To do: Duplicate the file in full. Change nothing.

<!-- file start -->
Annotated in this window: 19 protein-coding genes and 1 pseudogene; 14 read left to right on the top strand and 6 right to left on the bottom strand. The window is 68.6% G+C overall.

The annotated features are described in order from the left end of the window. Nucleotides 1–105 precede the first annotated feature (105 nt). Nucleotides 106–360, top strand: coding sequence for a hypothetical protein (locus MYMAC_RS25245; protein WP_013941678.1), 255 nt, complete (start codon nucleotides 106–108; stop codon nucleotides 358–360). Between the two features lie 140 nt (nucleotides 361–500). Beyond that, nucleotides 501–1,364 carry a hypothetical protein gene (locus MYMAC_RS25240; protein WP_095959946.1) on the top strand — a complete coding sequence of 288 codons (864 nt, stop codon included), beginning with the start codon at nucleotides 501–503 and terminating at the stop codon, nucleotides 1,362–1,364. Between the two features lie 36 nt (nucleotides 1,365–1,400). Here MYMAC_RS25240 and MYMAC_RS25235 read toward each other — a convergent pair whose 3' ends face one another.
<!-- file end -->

Annotated in this window: 19 protein-coding genes and 1 pseudogene; 14 read left to right on the top strand and 6 right to left on the bottom strand. The window is 68.6% G+C overall.

The annotated features are described in order from the left end of the window. Nucleotides 1–105 precede the first annotated feature (105 nt). Nucleotides 106–360, top strand: coding sequence for a hypothetical protein (locus MYMAC_RS25245; protein WP_013941678.1), 255 nt, complete (start codon nucleotides 106–108; stop codon nucleotides 358–360). Between the two features lie 140 nt (nucleotides 361–500). Beyond that, nucleotides 501–1,364 carry a hypothetical protein gene (locus MYMAC_RS25240; protein WP_095959946.1) on the top strand — a complete coding sequence of 288 codons (864 nt, stop codon included), beginning with the start codon at nucleotides 501–503 and terminating at the stop codon, nucleotides 1,362–1,364. Between the two features lie 36 nt (nucleotides 1,365–1,400). Here MYMAC_RS25240 and MYMAC_RS25235 read toward each other — a convergent pair whose 3' ends face one another.